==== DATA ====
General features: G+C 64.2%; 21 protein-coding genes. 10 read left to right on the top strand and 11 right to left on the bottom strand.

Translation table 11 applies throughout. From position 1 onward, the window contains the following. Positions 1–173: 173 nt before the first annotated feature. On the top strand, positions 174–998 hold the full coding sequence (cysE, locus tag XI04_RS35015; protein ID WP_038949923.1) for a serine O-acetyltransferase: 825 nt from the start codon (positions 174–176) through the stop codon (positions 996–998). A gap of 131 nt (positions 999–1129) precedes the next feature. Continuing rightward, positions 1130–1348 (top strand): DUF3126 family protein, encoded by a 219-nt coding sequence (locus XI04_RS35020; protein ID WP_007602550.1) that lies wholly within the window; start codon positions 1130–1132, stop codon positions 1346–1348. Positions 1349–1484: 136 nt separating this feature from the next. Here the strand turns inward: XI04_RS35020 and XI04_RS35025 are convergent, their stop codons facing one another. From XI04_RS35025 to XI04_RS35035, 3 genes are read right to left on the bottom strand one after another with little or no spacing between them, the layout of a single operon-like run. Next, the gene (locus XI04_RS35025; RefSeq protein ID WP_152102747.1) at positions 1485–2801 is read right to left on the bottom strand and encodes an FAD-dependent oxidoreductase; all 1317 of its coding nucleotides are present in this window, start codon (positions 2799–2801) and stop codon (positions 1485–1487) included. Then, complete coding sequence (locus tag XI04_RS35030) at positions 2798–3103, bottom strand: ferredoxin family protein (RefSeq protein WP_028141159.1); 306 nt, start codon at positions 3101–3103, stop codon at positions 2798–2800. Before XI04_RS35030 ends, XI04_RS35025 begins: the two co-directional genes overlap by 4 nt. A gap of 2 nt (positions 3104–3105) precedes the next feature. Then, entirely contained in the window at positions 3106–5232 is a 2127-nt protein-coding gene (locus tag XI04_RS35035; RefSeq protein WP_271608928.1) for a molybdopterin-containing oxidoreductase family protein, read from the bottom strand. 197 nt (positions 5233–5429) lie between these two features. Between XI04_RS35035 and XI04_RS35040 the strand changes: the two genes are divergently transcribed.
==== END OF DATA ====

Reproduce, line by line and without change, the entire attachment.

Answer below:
General features: G+C 64.2%; 21 protein-coding genes. 10 read left to right on the top strand and 11 right to left on the bottom strand.

Translation table 11 applies throughout. From position 1 onward, the window contains the following. Positions 1–173: 173 nt before the first annotated feature. On the top strand, positions 174–998 hold the full coding sequence (cysE, locus tag XI04_RS35015; protein ID WP_038949923.1) for a serine O-acetyltransferase: 825 nt from the start codon (positions 174–176) through the stop codon (positions 996–998). A gap of 131 nt (positions 999–1129) precedes the next feature. Continuing rightward, positions 1130–1348 (top strand): DUF3126 family protein, encoded by a 219-nt coding sequence (locus XI04_RS35020; protein ID WP_007602550.1) that lies wholly within the window; start codon positions 1130–1132, stop codon positions 1346–1348. Positions 1349–1484: 136 nt separating this feature from the next. Here the strand turns inward: XI04_RS35020 and XI04_RS35025 are convergent, their stop codons facing one another. From XI04_RS35025 to XI04_RS35035, 3 genes are read right to left on the bottom strand one after another with little or no spacing between them, the layout of a single operon-like run. Next, the gene (locus XI04_RS35025; RefSeq protein ID WP_152102747.1) at positions 1485–2801 is read right to left on the bottom strand and encodes an FAD-dependent oxidoreductase; all 1317 of its coding nucleotides are present in this window, start codon (positions 2799–2801) and stop codon (positions 1485–1487) included. Then, complete coding sequence (locus tag XI04_RS35030) at positions 2798–3103, bottom strand: ferredoxin family protein (RefSeq protein WP_028141159.1); 306 nt, start codon at positions 3101–3103, stop codon at positions 2798–2800. Before XI04_RS35030 ends, XI04_RS35025 begins: the two co-directional genes overlap by 4 nt. A gap of 2 nt (positions 3104–3105) precedes the next feature. Then, entirely contained in the window at positions 3106–5232 is a 2127-nt protein-coding gene (locus tag XI04_RS35035; RefSeq protein WP_271608928.1) for a molybdopterin-containing oxidoreductase family protein, read from the bottom strand. 197 nt (positions 5233–5429) lie between these two features. Between XI04_RS35035 and XI04_RS35040 the strand changes: the two genes are divergently transcribed.